Targeted drug delivery enabled by genetically engineered nanoparticles
In a pre-clinical study, researchers were able to genetically engineer cell membrane-coated nanoparticles to deliver dexamethasone directly to the inflamed lungs of mice.
Nanoengineers have developed nanoparticles that target inflamed endothelial cells in the lungs to deliver drugs specifically to their desired site of action. As a proof of concept, the researchers filled the nanoparticles with the corticosteroid dexamethasone (which is currently being used in clinic to help combat respiratory symptoms of COVID-19) and administered them to mice with inflamed lung tissue. The in vivo study found that inflammation was completely treated in mice given the nanoparticles, at a drug concentration where standard delivery methods did not have any efficacy.
The developers of the cell membrane-coated nanoparticles, scientists in the lab of University of California (UC) San Diego nanoengineering professor Liangfang Zhang, stated that their particles are unique in that they are coated in a cell membrane that has been genetically engineered to bind to inflamed lung cells. The lab has previously used cell membrane-coated nanoparticles to absorb toxins produced by MRSA; treat sepsis; and train the immune system to fight cancer.
“In this paper, we used a genetic engineering approach to edit the surface proteins on the cells before we collected the membranes. This significantly advanced our technology by allowing us to precisely over-express certain functional proteins on the membranes or knockout some undesirable proteins,” stated Zhang, who is a senior author of the paper.
Joon Ho Park, a graduate student in Zhang’s lab and first author of the paper, explained that they recognised that inflamed endothelial cells over-express a protein called VCAM1, which attracts immune cells to the site of inflammation. In response, the immune cells express a protein called VLA4 that binds to VCAM1. He explained that to target the nanoparticles they engineered the cell membranes to constantly over-express VLA4, enabling them to target VCAM1 and thus, the site of inflammation and then release their drug payload to treat that specific area.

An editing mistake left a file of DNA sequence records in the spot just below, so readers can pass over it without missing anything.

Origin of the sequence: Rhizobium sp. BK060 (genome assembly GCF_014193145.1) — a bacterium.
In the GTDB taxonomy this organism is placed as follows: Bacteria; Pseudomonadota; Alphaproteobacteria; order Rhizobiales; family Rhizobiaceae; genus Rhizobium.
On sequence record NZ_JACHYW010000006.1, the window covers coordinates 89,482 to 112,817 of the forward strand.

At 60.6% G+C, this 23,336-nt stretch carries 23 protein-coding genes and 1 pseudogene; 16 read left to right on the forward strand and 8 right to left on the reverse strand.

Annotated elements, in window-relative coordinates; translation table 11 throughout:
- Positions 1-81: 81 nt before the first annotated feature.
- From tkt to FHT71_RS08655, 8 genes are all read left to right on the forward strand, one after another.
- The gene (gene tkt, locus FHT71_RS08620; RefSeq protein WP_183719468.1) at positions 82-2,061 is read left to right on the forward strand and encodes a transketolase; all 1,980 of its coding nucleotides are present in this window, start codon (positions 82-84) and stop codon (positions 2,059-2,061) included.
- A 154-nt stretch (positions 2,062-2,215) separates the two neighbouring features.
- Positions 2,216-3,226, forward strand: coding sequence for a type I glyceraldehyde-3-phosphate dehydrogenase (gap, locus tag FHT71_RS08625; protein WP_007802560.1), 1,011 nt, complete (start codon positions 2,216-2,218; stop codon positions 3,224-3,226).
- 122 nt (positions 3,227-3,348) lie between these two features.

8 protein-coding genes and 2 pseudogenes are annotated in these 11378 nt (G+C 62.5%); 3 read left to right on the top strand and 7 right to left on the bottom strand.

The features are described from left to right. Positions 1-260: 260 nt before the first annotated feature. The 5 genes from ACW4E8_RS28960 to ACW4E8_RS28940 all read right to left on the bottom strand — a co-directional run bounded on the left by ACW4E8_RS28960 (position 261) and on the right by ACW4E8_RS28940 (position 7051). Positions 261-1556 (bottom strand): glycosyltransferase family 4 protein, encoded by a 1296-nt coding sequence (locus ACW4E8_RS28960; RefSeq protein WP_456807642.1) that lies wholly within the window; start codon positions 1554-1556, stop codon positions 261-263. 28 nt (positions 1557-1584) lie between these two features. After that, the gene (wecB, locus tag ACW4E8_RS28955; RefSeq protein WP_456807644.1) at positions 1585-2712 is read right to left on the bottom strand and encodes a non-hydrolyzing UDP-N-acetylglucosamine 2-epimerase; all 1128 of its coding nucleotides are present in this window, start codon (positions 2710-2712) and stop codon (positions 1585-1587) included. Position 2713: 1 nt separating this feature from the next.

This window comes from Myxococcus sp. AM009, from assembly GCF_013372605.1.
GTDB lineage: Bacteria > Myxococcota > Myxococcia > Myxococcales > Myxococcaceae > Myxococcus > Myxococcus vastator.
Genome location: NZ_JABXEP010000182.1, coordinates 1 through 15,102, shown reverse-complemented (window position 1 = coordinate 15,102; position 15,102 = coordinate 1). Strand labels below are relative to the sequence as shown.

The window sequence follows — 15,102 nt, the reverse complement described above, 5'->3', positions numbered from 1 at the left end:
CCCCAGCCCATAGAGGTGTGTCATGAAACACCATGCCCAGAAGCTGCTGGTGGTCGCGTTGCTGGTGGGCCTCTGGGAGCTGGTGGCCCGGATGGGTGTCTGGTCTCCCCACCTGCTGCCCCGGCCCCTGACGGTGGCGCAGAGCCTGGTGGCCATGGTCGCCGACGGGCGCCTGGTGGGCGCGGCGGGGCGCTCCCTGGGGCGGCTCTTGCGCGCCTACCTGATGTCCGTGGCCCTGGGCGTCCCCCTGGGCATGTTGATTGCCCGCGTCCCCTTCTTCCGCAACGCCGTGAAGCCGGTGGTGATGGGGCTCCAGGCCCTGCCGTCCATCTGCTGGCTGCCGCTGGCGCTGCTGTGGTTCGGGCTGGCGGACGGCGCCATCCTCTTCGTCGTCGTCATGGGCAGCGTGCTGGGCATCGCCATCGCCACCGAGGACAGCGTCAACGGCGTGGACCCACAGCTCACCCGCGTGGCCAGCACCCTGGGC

While the nanoparticle will not directly enhance the efficacy of the drug it carries – dexamethasone in the current study – concentrating the dose at the desired site of action may allow for lower dosages to be used, since a greater percentage of the dose accumulates at the target and has time to be effective before it is cleared from the body. In the dexamethasone study, the team found the drug accumulated at the site of interest at higher levels and faster, than with standard drug delivery approaches.
The researchers noted that this genetically engineered cell membrane approach is a platform technology that in theory can be used to target not only inflammation in other areas of the body, since VCAM1 is a universal signal of inflammation. “This is a versatile platform, not just for lung inflammation but any type of inflammation that upregulates VCAM1,” said Park. “This technology can be generalised; this engineered cell membrane-coated nanoparticle does not have to overexpress VLA4, it could be swapped out to another protein that can target other areas of the body or accomplish other goals.”
To engineer the cell membranes to overexpress the VLA4 protein, Park and the team use a recombinant viral vector. They start by packing VLA4 genes into a viral vector. This reprogrammed viral vector is then inserted into cells derived from mice and grown in vitro. The genes carried by the vector are then incorporated into the genome of the murine cells and, as a result, produce membranes that constantly overexpress VLA4.
The researchers explained that they now want to experiment with creating their nanoparticles using human cell membranes, engineered to express the human version of VLA4. They cautioned that a lot of development needs to occur before the technology could be tested in clinical trials, but that these early results from the platform technology are encouraging.
“By leveraging the established gene editing techniques, this study advances the cell membrane-coated nanoparticles to a new level and opens up new opportunities for targeted drug delivery and other medical applications,” concluded by Zhang.
The study was published in Science Advances.